Gen Z Think That The Thumbs-Up Emoji Is Rude And ‘Passive Aggressive’

Gen Z wants people to stop using the thumbs-up emoji as they think it comes across as 'passive aggressive'.
Credit: Alamy

Gen Z wants people to stop using the thumbs-up emoji as they think it comes across as ‘passive aggressive’.

This generation includes people born between the late 1990s and the early 2010s, who grew up with technology.

Many Gen Zs believe the emoji in question is rude, and apparently, it also makes people look old.

One young Reddit user recently took to the platform to find out if others were just as unnerved by the thumbs-up emoji when they receive it in a message.

And their post has left the internet divided…

Many Gen Zs believe the emoji in question is rude, and apparently, it also makes people look old. Credit: Alamy

They wrote: “I started an ‘adult’ job where we use Microsoft Teams to connect with each other for work.

“Currently, there are only a few emojis you can use to react to a message (unless of course, you respond, and can use any emoji).

“Most people at work use the ‘thumbs-up’ reaction all the time.

“I don’t use it much. I either ‘heart’ reactions or reply even if it’s a short ‘Great!’ or ‘Thanks!’ (I also feel like I use too many exclamation marks, but that’s a different story).

“Anyway, I think it’s normal to ‘thumbs up’ messages, but I still feel like it’s such an unsettling response.

“Does anyone else feel this way?”

Woman texting.
Gen Z wants people to stop using the thumbs-up emoji, as it apparently comes across as passive-aggressive. Credit: Alamy

Naturally, there’s been a raft of responses, with people divided on what the emoji actually means and how it should be used.

One person comments: “For younger people (I’m 24 for reference) the thumbs up emoji is used to be really passive-aggressive.

“It’s super rude if someone just sends you a thumbs up. So I also had a weird time adjusting because my workplace is the same.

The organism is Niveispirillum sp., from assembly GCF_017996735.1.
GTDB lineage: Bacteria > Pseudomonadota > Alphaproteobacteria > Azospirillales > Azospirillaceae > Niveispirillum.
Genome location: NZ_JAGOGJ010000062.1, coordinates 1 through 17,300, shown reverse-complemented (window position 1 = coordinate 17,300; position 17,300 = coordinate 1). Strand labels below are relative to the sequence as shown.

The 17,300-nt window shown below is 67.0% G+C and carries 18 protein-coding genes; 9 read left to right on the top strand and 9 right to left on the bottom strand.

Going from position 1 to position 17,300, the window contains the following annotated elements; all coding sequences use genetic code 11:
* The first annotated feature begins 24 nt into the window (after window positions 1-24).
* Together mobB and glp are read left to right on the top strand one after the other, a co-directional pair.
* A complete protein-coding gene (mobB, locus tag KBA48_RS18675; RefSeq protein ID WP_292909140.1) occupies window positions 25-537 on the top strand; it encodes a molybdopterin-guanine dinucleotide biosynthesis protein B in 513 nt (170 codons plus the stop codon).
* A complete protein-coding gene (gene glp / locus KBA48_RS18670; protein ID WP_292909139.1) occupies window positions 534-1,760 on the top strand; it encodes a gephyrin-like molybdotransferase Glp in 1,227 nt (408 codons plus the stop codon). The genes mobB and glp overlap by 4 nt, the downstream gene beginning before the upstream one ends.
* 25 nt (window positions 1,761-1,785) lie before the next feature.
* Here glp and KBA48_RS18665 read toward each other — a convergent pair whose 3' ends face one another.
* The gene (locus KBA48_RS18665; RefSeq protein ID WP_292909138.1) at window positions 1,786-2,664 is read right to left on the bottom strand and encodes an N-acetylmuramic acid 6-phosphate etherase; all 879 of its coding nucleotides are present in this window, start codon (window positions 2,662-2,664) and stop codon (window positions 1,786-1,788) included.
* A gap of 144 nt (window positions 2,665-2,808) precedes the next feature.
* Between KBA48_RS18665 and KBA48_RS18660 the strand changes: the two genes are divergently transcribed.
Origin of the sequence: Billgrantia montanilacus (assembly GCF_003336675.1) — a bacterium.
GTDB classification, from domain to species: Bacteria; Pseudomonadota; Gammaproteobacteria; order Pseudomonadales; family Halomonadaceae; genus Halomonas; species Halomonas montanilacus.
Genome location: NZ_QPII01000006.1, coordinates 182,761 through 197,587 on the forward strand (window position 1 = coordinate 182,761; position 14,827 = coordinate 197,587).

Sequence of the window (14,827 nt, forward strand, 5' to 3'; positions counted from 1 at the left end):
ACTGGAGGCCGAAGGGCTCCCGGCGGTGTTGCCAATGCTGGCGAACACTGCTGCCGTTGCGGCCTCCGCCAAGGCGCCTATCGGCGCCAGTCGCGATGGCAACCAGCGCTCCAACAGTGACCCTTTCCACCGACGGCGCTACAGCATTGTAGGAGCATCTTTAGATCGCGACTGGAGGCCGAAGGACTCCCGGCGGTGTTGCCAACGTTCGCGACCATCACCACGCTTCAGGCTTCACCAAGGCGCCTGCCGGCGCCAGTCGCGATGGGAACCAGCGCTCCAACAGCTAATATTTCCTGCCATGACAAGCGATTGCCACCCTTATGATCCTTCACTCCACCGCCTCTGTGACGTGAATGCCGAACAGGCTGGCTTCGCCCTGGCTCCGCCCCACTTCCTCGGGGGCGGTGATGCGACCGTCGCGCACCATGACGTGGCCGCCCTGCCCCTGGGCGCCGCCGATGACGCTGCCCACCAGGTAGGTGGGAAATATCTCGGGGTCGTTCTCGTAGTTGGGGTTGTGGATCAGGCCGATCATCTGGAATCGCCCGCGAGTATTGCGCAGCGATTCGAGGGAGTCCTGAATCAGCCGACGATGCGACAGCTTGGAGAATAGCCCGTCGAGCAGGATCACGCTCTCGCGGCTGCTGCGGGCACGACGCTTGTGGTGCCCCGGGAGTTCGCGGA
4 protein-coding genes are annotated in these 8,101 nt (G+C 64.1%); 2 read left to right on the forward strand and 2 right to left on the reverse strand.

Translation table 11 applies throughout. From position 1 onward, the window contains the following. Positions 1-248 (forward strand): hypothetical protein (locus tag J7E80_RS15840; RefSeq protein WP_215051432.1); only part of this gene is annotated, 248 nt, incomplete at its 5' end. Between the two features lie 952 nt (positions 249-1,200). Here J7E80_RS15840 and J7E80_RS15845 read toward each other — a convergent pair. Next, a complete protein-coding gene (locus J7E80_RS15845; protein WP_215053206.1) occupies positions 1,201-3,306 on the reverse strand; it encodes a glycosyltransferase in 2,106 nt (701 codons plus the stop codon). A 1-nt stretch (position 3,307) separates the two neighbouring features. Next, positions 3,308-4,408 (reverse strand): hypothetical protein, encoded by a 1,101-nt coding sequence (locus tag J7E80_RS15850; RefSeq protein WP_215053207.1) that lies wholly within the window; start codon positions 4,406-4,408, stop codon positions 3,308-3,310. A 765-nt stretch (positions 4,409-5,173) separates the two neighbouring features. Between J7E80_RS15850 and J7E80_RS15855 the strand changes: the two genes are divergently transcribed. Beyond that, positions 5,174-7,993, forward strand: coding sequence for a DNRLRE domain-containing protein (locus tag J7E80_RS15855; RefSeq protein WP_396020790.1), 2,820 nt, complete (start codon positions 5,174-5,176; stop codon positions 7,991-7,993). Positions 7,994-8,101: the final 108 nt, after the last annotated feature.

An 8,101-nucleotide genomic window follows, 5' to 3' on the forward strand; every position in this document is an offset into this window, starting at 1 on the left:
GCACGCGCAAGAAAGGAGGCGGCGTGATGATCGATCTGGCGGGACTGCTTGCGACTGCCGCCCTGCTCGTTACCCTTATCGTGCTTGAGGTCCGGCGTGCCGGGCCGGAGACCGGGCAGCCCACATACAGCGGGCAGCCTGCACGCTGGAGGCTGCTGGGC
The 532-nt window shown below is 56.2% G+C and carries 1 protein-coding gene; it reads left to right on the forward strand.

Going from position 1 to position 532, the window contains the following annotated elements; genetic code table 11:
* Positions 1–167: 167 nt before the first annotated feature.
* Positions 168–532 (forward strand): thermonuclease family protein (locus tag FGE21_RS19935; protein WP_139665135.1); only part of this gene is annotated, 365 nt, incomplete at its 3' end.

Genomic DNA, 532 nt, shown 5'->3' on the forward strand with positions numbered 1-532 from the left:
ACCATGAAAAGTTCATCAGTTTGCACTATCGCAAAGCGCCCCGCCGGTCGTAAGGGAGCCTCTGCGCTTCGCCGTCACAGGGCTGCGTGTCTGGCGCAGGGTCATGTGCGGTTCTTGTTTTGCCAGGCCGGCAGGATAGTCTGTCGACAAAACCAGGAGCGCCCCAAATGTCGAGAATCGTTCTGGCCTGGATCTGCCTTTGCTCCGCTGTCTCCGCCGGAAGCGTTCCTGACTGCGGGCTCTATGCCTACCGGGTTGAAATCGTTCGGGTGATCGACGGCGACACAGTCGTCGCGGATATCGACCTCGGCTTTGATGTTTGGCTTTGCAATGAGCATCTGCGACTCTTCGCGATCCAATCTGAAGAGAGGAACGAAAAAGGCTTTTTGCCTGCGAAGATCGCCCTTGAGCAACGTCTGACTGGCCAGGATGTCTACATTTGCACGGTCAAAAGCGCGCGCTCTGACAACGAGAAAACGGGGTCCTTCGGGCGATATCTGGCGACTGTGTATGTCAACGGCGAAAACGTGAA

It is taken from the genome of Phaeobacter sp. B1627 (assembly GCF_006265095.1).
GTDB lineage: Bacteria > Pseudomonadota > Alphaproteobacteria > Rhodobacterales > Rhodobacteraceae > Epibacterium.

“So yeah, it’s a generational communication culture difference.

“Everyone my age in the office doesn’t do it, but the Gen X people always do it. Took me a bit to adjust and get out of my head that it means they’re mad at me.”

A second user agrees: “I understand what you mean, my last workplace had a WhatsApp chat for our team to send info to each other on and most of the people on there just replied with a [thumbs up emoji].

“I don’t know why but it seemed a little bit hostile to me, like an acknowledgment but kind of saying ‘I don’t really care/am not interested?”

A third writes: “It’s not that odd to see it as passive-aggressive.

“Just imagine how would it feel to go into your boss’ room, say something, and then see him turn to you, look you in the eye, and [give you a thumbs up].”

Person using emojis in text.
People are wondering whether it’s a ‘generational thing’. Credit: Alamy

However, many disagree that the emoji is an act of aggression.

One user says: “Passive aggressive? Are you being serious or facetious? It’s a thumbs up.

“It means ‘I got it’ or ‘OK, message received’.

“What in the world can possibly be passive-aggressive in that? Newsflash, not everything is a micro-aggression.”

A 40-year-old, who says they use the ‘thumbs up’ emoji ’90 percent of the time, has been left confused by those who find it ‘unsettling’ and have questioned whether it’s simply a ‘generational thing’.

Fox News host Emily Compagno says she doesn’t care what Gen Z thinks about her and the emojis she uses in a recent debate on the channel.

“We have to somehow change our behavior and our silent communication because they’re a bunch of snowflakes? No, thanks,” she comments.

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Written by Cal Gaunt

Cal is a former content editor at IGV who specialised in writing trending and entertainment news. He previously worked as a news reporter at the Lancashire Telegraph and earned an NCTJ in Sports Journalism.